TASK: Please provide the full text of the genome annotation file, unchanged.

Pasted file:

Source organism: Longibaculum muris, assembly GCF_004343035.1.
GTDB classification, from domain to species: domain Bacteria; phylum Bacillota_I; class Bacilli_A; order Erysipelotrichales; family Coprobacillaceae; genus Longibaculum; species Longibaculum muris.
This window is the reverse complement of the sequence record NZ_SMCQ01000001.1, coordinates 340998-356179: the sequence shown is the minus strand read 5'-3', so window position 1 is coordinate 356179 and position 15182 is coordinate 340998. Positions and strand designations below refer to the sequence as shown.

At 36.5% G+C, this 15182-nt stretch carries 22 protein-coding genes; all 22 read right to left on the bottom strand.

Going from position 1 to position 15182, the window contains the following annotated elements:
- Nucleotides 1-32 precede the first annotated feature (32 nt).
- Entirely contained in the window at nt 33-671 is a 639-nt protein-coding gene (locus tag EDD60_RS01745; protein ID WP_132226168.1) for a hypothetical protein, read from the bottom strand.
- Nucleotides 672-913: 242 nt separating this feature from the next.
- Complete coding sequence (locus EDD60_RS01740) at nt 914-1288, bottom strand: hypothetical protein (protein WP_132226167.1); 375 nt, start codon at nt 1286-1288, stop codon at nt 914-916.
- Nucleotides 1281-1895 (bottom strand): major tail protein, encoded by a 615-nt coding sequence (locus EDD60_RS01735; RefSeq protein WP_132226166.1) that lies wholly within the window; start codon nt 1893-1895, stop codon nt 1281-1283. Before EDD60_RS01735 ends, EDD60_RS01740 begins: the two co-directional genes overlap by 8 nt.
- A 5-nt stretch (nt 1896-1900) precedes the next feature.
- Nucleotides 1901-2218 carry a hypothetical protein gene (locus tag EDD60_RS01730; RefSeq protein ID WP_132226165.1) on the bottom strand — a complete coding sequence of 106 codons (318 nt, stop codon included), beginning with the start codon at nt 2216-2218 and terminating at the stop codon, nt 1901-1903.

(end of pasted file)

Source organism: Longibaculum muris, assembly GCF_004343035.1.
GTDB classification, from domain to species: domain Bacteria; phylum Bacillota_I; class Bacilli_A; order Erysipelotrichales; family Coprobacillaceae; genus Longibaculum; species Longibaculum muris.
This window is the reverse complement of the sequence record NZ_SMCQ01000001.1, coordinates 340998-356179: the sequence shown is the minus strand read 5'-3', so window position 1 is coordinate 356179 and position 15182 is coordinate 340998. Positions and strand designations below refer to the sequence as shown.

At 36.5% G+C, this 15182-nt stretch carries 22 protein-coding genes; all 22 read right to left on the bottom strand.

Going from position 1 to position 15182, the window contains the following annotated elements:
- Nucleotides 1-32 precede the first annotated feature (32 nt).
- Entirely contained in the window at nt 33-671 is a 639-nt protein-coding gene (locus tag EDD60_RS01745; protein ID WP_132226168.1) for a hypothetical protein, read from the bottom strand.
- Nucleotides 672-913: 242 nt separating this feature from the next.
- Complete coding sequence (locus EDD60_RS01740) at nt 914-1288, bottom strand: hypothetical protein (protein WP_132226167.1); 375 nt, start codon at nt 1286-1288, stop codon at nt 914-916.
- Nucleotides 1281-1895 (bottom strand): major tail protein, encoded by a 615-nt coding sequence (locus EDD60_RS01735; RefSeq protein WP_132226166.1) that lies wholly within the window; start codon nt 1893-1895, stop codon nt 1281-1283. Before EDD60_RS01735 ends, EDD60_RS01740 begins: the two co-directional genes overlap by 8 nt.
- A 5-nt stretch (nt 1896-1900) precedes the next feature.
- Nucleotides 1901-2218 carry a hypothetical protein gene (locus tag EDD60_RS01730; RefSeq protein ID WP_132226165.1) on the bottom strand — a complete coding sequence of 106 codons (318 nt, stop codon included), beginning with the start codon at nt 2216-2218 and terminating at the stop codon, nt 1901-1903.